In 2014,* 137,440 hand injuries resulted in an average of five days of missed work. While that might not sound like much, it means a project was at least one worker short for an entire workweek. Another 10,710 workers suffered bruises and hand contusions in 2014, missing four days of work on average. These absences likely required other workers to step up and work longer hours so the projects finished on time. Fortunately, technical work gloves – and the workplace policies requiring their use – are becoming more popular across the country resulting in better protected and more productive workers.
Skin is no match…
A common, traditional work glove is a one-size-fits-all leather “driver.” But this type is often bulky and doesn’t provide sufficient dexterity for precise tasks that involve using tools, manipulating small parts like screws and nails, or pushing small buttons on a piece of equipment or a touch screen.
Stats show that simply wearing gloves of any type can prevent many hand and finger injuries. Thick as skin can be, it’s no match for certain workplace hazards. At the very least, work gloves can protect against minor site hazards like splinters and other protrusions that cause lacerations, as well as rough surfaces that leave abrasions. At the most, they can prevent crushing blows, deep cuts, and career-ending conditions like HAVs.
But workers in these extreme conditions aren’t typically the ones who need convincing. Workers who find their tasks run-of-the-mill may not see the need to wear gloves. Even in these common scenarios, however, donning a glove makes a distinct difference.
• Handling Materials: Whenever a worker moves materials on a jobsite, they risk their hands being cut on the sharp edges of metals, glass, or plastic shards, and from splinters on broken/damaged materials.
• Tool Use: Using gloves with tools results in a better grip on many tools with wooden or metal handles.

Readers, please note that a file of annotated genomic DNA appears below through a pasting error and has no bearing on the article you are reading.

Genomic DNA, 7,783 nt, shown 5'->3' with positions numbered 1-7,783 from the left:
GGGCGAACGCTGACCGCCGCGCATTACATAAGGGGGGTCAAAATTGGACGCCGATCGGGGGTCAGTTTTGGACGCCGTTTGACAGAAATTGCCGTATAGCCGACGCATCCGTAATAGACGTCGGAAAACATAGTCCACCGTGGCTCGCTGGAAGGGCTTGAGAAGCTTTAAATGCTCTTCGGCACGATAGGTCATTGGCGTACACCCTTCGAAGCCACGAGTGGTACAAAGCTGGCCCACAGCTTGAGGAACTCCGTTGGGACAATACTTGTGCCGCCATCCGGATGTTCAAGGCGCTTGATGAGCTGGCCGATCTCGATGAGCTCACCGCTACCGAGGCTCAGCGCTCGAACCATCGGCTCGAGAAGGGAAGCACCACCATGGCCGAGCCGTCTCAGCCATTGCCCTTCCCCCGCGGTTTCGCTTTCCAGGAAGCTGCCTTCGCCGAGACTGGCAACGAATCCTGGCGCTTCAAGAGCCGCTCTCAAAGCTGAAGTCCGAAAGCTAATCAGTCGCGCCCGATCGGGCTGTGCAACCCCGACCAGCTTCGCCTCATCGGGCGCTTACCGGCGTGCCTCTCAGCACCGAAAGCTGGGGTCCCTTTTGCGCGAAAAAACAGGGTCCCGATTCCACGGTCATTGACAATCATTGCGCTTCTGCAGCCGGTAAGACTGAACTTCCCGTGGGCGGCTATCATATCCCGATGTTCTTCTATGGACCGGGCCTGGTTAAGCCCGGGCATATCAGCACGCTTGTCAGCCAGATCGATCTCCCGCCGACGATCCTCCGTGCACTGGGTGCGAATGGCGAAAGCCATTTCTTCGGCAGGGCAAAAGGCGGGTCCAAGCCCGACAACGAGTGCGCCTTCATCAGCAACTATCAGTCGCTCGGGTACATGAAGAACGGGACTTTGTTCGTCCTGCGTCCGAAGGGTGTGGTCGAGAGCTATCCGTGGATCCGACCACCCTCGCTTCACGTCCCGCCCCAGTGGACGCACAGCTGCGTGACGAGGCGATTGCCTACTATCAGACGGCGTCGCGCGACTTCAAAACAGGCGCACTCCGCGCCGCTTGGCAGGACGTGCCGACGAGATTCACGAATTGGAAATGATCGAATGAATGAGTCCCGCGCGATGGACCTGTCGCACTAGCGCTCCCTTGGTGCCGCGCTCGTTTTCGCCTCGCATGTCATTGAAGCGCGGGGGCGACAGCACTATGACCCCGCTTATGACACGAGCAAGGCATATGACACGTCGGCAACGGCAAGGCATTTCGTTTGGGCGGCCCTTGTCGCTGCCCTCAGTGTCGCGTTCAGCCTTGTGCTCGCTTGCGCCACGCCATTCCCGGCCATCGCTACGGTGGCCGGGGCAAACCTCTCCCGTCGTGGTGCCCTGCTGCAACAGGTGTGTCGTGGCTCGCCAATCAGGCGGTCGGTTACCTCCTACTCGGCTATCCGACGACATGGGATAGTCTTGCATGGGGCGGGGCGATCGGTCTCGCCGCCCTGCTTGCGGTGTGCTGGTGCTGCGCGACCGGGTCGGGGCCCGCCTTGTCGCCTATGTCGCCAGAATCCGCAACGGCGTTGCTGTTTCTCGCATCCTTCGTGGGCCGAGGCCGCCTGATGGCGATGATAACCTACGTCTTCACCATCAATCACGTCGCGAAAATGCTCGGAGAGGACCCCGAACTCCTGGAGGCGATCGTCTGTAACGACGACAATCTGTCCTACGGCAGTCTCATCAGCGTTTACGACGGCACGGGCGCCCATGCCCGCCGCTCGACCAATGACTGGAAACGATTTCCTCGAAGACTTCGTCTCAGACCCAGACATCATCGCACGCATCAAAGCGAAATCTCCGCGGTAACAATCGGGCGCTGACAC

• Adjacent Work: When side-by-side work poses a potential flying object hazard, the dorsal (i.e., top) part of the hand should be covered to protect it from cuts, abrasions, burns, and more.
Everyday work gloves should be flexible and allow workers to feel the materials, tools, and equipment in use. Gloves shouldn’t negatively impact precise tasks that require pinch grip. To enhance hand and finger dexterity, it is important that workers wear a glove that fits securely and utilizes materials that are both lightweight and durable.
Many jobsites are becoming more technologically-advanced with paperless documentation, daily progress photos, and instant communication. A glove that can stay on while a worker taps and swipes on an electronic device saves precious seconds and makes for more efficient work. It also prevents the worker from having to remove the glove to operate the device, which can leave them exposed both then and if he or she neglects to put them back on.
Also something to note: Worksites are becoming increasingly hot in both temperature and the amount of heat generated by worker exertion. Instead of working with bare (and sweaty) hands, workers should wear gloves made of durable yet breathable materials. This will cut down on workers removing their gloves because of sweat and yet again, leaving them exposed to injury.